View Poll Results: How should female athletes with high testosterone levels be treated?

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  • Leave them alone and let them get on with it

    32 55.17%
  • Make them take testosterone suppressants

    12 20.69%
  • Make them compete against men if they don't take suppressants

    3 5.17%
  • Create a women with high testosterone level competitive category

    11 18.97%
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  1. #1
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    Female athletes with high testosterone levels


    0 Not allowed!
    An International sports court today ruled that female athletes with high testosterone can be required to take suppressants.

    This follows the International Association of Athletics Federations track’s governing body's decision about high testosterone levels in female athletes. The IAAF said that women who have more than 5 nano-mols per liter of testosterone in their blood—like South African sprinter and Olympic gold medalist Caster Semenya—must either compete against men, or take medication to reduce their natural testosterone levels.*

    Is it fair to penalise women like this? To make them compete against men would mean they would be competing against men with higher testosterone levels than them which if course immediately puts them at an unfair disadvantage. In that scenario a case could be put forward to force the men who she is obliged to compete against to reduce their testosterone levels accordingly seeing as that is being proposed as the alternative option for women with high testosterone levels to remain competing in the female category.

    Another* option could be to have a third competitive category, "mens", "womens" and "womens with more than 5 nano-mols per litre of testosterone".

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    • #2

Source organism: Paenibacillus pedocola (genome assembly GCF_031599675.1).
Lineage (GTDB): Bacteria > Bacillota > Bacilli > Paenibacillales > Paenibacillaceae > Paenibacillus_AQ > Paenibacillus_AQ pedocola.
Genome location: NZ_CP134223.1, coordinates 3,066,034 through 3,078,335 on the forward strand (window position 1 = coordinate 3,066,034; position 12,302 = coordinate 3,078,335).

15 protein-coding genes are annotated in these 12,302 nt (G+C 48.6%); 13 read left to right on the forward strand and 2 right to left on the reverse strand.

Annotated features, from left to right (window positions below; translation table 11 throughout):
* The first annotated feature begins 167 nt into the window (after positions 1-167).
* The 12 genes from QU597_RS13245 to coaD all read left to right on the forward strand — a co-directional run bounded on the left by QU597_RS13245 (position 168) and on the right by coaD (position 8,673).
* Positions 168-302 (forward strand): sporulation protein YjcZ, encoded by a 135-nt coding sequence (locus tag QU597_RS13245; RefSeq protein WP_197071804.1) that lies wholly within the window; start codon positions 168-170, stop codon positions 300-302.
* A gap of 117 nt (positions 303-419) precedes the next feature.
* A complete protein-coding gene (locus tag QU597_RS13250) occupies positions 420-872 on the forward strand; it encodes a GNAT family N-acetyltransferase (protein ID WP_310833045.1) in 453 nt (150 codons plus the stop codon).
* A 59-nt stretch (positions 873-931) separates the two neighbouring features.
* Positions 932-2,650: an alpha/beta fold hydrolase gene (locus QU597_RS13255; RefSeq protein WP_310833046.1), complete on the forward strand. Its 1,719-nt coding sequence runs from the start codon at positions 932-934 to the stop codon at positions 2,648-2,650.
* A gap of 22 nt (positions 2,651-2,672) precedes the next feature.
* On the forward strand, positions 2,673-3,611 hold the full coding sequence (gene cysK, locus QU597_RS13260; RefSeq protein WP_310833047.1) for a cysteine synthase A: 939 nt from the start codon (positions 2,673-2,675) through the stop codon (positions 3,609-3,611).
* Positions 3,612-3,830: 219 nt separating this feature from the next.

Swam, cycled and ran once strings's Avatar
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      1 Not allowed!
      Quote Originally Posted by marlowe View Post
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      An International sports court today ruled that female athletes with high testosterone can be required to take suppressants.

      This follows the International Association of Athletics Federations track’s governing body's decision about high testosterone levels in female athletes. The IAAF said that women who have more than 5 nano-mols per liter of testosterone in their blood—like South African sprinter and Olympic gold medalist Caster Semenya—must either compete against men, or take medication to reduce their natural testosterone levels.*

      Is it fair to penalise women like this? To make them compete against men would mean they would be competing against men with higher testosterone levels than them which if course immediately puts them at an unfair disadvantage. In that scenario a case could be put forward to force the men who she is obliged to compete against to reduce their testosterone levels accordingly seeing as that is being proposed as the alternative option for women with high testosterone levels to remain competing in the female category.

      Another* option could be to have a third competitive category, "mens", "womens" and "womens with more than 5 nano-mols per litre of testosterone".
      Entirely unfair. Semenya is a woman genetically, why should they IAAF re-define what is male and female? If she has done something to increase the testosterone, this should be banned. But I don't see why athletes should be required to change something that is natural in them. Usain Bolt benefited from having massively long legs... should he have been required to undergo treatment to shorten his legs...? Of course not.